ASHEBORO — The Randolph County Sheriff’s Office lost one of its officers last week.
Dan, a bloodhound with the K-9 Unit, died after a large tumor was found in his abdomen. He was just 4 years old.
Dep. Randall Purvis was his handler for nearly three years and he talked about his time with Dan.
“Dan and his brother Odie were donated by Hockett Dairy,” Purvis said. The two dogs were trained extensively for three months before being allowed to track real cases.
Purvis said the dogs picked up tracking pretty quickly, running a half-mile trail their first day of training. They continued to train for 16 hours a month through woods, fields, parking lots and roadways, he said.
With K-9 Unit dogs, Purvis said, training is continuous, allowing the animals to retain their skills. He said cases often come in spurts, but the busiest times are during warmer weather when people are more likely to be doing outdoor activities such as hiking.
“We do about 30 tracks a year,” said Purvis. “Dan probably did 90 tracks in real life.”
Dan had a unique personality, his handler said. “He was more playful than Odie. He was like a puppy and he never met a stranger.”
For that reason, Dan was taken to public events, such as at schools, where children liked to play with him. And he was more than willing to play back.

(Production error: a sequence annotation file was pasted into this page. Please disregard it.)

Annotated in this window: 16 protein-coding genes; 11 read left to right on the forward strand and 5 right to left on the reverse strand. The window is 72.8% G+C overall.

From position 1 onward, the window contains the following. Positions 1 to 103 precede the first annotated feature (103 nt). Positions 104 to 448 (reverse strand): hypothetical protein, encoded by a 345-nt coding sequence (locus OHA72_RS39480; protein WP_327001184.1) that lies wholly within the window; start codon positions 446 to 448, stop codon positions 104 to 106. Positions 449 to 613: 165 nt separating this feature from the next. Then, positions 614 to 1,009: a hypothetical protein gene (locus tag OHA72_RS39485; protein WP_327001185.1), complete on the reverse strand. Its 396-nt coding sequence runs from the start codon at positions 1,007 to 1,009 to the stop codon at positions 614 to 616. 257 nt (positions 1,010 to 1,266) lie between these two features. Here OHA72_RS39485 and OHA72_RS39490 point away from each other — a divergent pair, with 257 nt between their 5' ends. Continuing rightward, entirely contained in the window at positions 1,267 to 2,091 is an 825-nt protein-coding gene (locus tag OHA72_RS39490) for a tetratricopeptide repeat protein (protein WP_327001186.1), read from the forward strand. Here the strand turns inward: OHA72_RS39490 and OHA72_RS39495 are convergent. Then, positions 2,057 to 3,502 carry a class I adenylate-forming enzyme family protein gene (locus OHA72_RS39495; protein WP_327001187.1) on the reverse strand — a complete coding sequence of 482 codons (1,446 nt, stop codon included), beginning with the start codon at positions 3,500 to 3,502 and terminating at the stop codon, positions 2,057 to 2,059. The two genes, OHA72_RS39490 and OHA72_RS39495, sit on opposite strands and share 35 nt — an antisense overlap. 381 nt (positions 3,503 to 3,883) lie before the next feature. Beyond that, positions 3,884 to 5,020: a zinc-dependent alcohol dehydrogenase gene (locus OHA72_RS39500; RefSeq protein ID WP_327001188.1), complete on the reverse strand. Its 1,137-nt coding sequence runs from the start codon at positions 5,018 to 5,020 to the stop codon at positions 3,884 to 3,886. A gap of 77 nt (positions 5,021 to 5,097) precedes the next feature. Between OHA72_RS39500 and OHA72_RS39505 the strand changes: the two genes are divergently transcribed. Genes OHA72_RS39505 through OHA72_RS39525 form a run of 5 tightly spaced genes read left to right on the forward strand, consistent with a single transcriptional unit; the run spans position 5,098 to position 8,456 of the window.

Purvis said Dan liked tracking deer and would often want to veer off a run when he picked up a deer scent. But it was his friendliness that set him apart.
“The funniest thing happened on his first real-life track,” Purvis said.
They were called to track a suspect who had stolen a car and was involved in a chase. The suspect parked the car and ran off into some woods.
The trackers found the suspect near a creek, where he was captured and handcuffed.
“We were standing around talking when we saw Dan licking the guy,” Purvis said. “Dan wanted to play with everybody.”
Dan’s eating habits provided Purvis clues that something wasn’t right.
“He would eat anything, but Taco Bell was his favorite,” Purvis said. “He also liked sausage biscuits.
“For about a week and a half, he wasn’t eating right, leaving some of his dog food in his bowl,” Purvis said, thinking at the time that Dan was just upset about changing vehicles.
Then Purvis came to work after a few days off and “saw Dan’s ribs poking out. I took him to the vet.”
The veterinarian tested Dan for parasites but the tests came back negative. Then the vet felt a mass in Dan’s stomach and an X-ray showed a tumor.
They decided to do exploratory surgery on Dan to remove the tumor. But when the vet went in, he found that the tumor was much larger than expected and wrapped around Dan’s kidneys and spleen. To remove it, Purvis said, would cause Dan to bleed to death.
So the decision was made to put Dan down. He was buried at Purvis’ house. Sheriff Robert Graves and Maj. Bernie Maness were in attendance.
A radio operator honored Dan by calling his number and checking him off for the last time.
“I still want to be in the K-9 Unit if they get another dog,” said Purvis, noting that Dan was his first K-9 dog. When that happens, Purvis will go train with that dog for a period of time until they’re ready for real-life cases.
But he said he can wait a little while. “I don’t want to start this week.”
Let Dan’s memory fade just a bit.